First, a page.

Winslow, Don - 'Satori'
This awesome novel has been produced as a prequel to the hugely popular SHIBUMI, written by Trevanian in the 1970s, about the deadly assassin Nicholai Hel. My sincere hope is that fans of SHIBUMI are not disappointed by this latest book about their hero, as it is simply magical. It grabs your attention right from the first page and is full of excellently developed characters that you are either instantly attracted to and want to succeed, especially Hel and his love, Solange, or immediately loathe and want to see defeated. The 450 pages of this highly addictive tale just whizzed past for me and reaching the end was a very sad moment, although the pressure started off pretty intense and ramped up to a screaming crescendo at the end, for a perfect finish.
We first meet Hel in the days before he becomes an assassin. He is spending time in solitary confinement, having previously been imprisoned for murdering his mentor in an honour killing to save him the agony of the gallows, and his American captors have a proposal for him. If he accepts his mission, and succeeds, he will earn his freedom. Unable to refuse, Hel is given a new identity, as French arms dealer Michel Guibert, and tasked with the assassination of Voroshenin: the Soviet Union's commissioner to China. Hel, a talented linguist and lover of the ancient Japanese game of Go, is lethally expert in unarmed combat and the perfect man for the job. The story takes him from Japan to China and finally to Vietnam. It introduces him to the very lovely Solange, who is to teach him the correct French accent for his character, as well as other typical French mannerisms so that he doesn't lose his cover. Hel plans all his moves, and predicts those of others, as though moving stones on the Go board. His aim is to succeed and escape to live in peace with Solange but the odds are definitely stacked against him.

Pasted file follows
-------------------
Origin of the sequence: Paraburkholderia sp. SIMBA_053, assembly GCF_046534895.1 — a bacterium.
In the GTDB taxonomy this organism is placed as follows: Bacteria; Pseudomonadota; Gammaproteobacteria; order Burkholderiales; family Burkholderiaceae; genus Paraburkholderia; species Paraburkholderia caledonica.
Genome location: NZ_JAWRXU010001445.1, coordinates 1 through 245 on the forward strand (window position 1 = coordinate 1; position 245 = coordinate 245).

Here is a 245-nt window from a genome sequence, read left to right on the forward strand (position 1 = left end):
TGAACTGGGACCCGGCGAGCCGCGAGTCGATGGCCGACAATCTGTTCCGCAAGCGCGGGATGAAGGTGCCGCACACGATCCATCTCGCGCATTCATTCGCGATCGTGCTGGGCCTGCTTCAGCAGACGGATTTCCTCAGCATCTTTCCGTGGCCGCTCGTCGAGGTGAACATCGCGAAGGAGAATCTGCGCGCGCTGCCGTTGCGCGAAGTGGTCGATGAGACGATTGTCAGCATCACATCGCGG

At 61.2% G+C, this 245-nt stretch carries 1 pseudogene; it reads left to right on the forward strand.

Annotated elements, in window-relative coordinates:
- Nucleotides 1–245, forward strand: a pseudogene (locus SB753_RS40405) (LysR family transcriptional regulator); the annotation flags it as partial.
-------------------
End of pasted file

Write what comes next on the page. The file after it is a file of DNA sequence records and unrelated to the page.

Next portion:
Don Winslow is an established writer, although this is first time I have read anything written by him and I am very far from disappointed. SATORI is a simply excellent read and a highly recommended book.
Amanda C M Gillies, Scotland
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